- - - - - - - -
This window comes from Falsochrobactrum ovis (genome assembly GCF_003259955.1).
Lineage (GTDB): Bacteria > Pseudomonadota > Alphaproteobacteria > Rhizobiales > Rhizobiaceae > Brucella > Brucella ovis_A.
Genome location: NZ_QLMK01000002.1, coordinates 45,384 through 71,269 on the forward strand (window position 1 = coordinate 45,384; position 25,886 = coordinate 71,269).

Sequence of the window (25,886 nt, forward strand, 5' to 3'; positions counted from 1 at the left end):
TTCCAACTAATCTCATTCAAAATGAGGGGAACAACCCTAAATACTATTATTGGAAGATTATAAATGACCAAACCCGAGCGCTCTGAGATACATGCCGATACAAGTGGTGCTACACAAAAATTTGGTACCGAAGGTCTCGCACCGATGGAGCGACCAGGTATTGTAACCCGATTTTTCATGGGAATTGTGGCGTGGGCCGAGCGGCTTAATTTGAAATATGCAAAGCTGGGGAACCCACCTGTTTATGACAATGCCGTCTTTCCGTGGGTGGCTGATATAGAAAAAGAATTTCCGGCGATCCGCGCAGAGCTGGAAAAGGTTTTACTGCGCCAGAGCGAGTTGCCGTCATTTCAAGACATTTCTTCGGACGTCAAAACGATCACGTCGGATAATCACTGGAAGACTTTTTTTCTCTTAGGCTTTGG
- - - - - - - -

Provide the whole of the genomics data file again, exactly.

This window comes from Falsochrobactrum ovis (genome assembly GCF_003259955.1).
Lineage (GTDB): Bacteria > Pseudomonadota > Alphaproteobacteria > Rhizobiales > Rhizobiaceae > Brucella > Brucella ovis_A.
Genome location: NZ_QLMK01000002.1, coordinates 45,384 through 71,269 on the forward strand (window position 1 = coordinate 45,384; position 25,886 = coordinate 71,269).

Sequence of the window (25,886 nt, forward strand, 5' to 3'; positions counted from 1 at the left end):
TTCCAACTAATCTCATTCAAAATGAGGGGAACAACCCTAAATACTATTATTGGAAGATTATAAATGACCAAACCCGAGCGCTCTGAGATACATGCCGATACAAGTGGTGCTACACAAAAATTTGGTACCGAAGGTCTCGCACCGATGGAGCGACCAGGTATTGTAACCCGATTTTTCATGGGAATTGTGGCGTGGGCCGAGCGGCTTAATTTGAAATATGCAAAGCTGGGGAACCCACCTGTTTATGACAATGCCGTCTTTCCGTGGGTGGCTGATATAGAAAAAGAATTTCCGGCGATCCGCGCAGAGCTGGAAAAGGTTTTACTGCGCCAGAGCGAGTTGCCGTCATTTCAAGACATTTCTTCGGACGTCAAAACGATCACGTCGGATAATCACTGGAAGACTTTTTTTCTCTTAGGCTTTGG